All OC Robotics snake-arm robots have a hollow bore that runs the length of the arm. This means that all services can be carried within the arm so that the external surface is smooth and continuous. It also means that the arm can be used as a steerable hose-pipe or a vacuum cleaner!
The technology is very scalable and OC Robotics has designed arms to be large and durable as well as small and compliant. Snake-arm robots can combine a significant payload with precise positioning and still snake into confined spaces.

History of OC Robotics

The company was founded in 1997 by Dr Rob Buckingham and Andrew Graham and began in Rob’s attic. The company began as a consultancy designing complex mechanisms for customers such as HP and Rolls Royce. In 2001 Rob and Andy decided to revisit some research they had done while at Bristol University which involved many jointed robot arms. They raised venture capital funding and expanded the company into Rob’s garage. Over the next few years the company won key contracts with the UK MOD, the US DOD, Ringhals AB (a Swedish nuclear operator), British Nuclear Group and Airbus, and out-grew the garage.
OC Robotics now has 17 people focused on the core areas of business development, design and software. The company is based in 10,000 sq ft of workshop and office space in Filton, Bristol, UK.

Ringhals nuclear repair

OC Robotics completed its first commercial nuclear contract in the summer of 2004. Two types of robot (five in total) were supplied to Ringhals AB to complete an urgent pipe replacement in an extremely awkward area below one of their reactors.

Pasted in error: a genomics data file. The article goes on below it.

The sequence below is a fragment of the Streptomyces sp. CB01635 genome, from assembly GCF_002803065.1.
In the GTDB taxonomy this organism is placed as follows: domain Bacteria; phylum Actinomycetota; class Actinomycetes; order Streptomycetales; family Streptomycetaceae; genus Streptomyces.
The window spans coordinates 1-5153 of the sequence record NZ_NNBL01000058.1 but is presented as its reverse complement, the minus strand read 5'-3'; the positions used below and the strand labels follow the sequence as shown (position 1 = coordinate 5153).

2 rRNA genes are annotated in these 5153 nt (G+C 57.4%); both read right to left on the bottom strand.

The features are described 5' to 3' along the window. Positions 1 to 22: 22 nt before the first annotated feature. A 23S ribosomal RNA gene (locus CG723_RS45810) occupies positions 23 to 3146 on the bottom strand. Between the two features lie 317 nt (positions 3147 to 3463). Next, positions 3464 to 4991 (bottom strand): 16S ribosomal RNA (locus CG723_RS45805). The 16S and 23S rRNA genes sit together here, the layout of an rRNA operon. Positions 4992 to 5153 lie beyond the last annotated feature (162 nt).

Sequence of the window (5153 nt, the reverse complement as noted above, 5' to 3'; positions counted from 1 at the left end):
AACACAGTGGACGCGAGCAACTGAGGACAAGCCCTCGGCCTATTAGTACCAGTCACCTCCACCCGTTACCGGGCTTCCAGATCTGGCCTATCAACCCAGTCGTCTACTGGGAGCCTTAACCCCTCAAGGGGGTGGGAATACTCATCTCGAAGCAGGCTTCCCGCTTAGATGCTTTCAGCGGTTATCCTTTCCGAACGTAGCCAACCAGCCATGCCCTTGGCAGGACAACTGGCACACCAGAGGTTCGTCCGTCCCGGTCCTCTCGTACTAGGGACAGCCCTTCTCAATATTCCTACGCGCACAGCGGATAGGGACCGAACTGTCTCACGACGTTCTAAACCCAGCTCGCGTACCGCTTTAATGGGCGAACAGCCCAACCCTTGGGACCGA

Before the operation could be performed on the real environment, there was extensive training on a custom-built mock-up. After thoroughly practising the whole procedure, the team, led by Uddcomb Engineering AB (now part of Areva), conducted a trial installation and operation within reactor containment as part of the acceptance tests. Replacing the leaking section of pipe involved more than 30 distinct procedures with the majority being conducted by the robots working cooperatively.
The more flexible snake-arm was used to get the ideal camera location to monitor the process whilst the other snake-arm was used to deliver the processing tools and fixtures, remove the old pipe, introduce the new pipe and conduct tasks such as welding and inspection.
In August 2004 a single pipe repair was successfully completed and, a month later the generic solution, based on the snake-arm robots and able to repair any of the other 156 similar pipes, successfully completed the Factory Acceptance Tests.

OC Robotics
Press contact: Ros Conkie
Tel: +44(0)117 3144700
Fax: +44(0)117 3144799
5 Abbey Wood Business Park, Filton, Bristol, BS34 7JU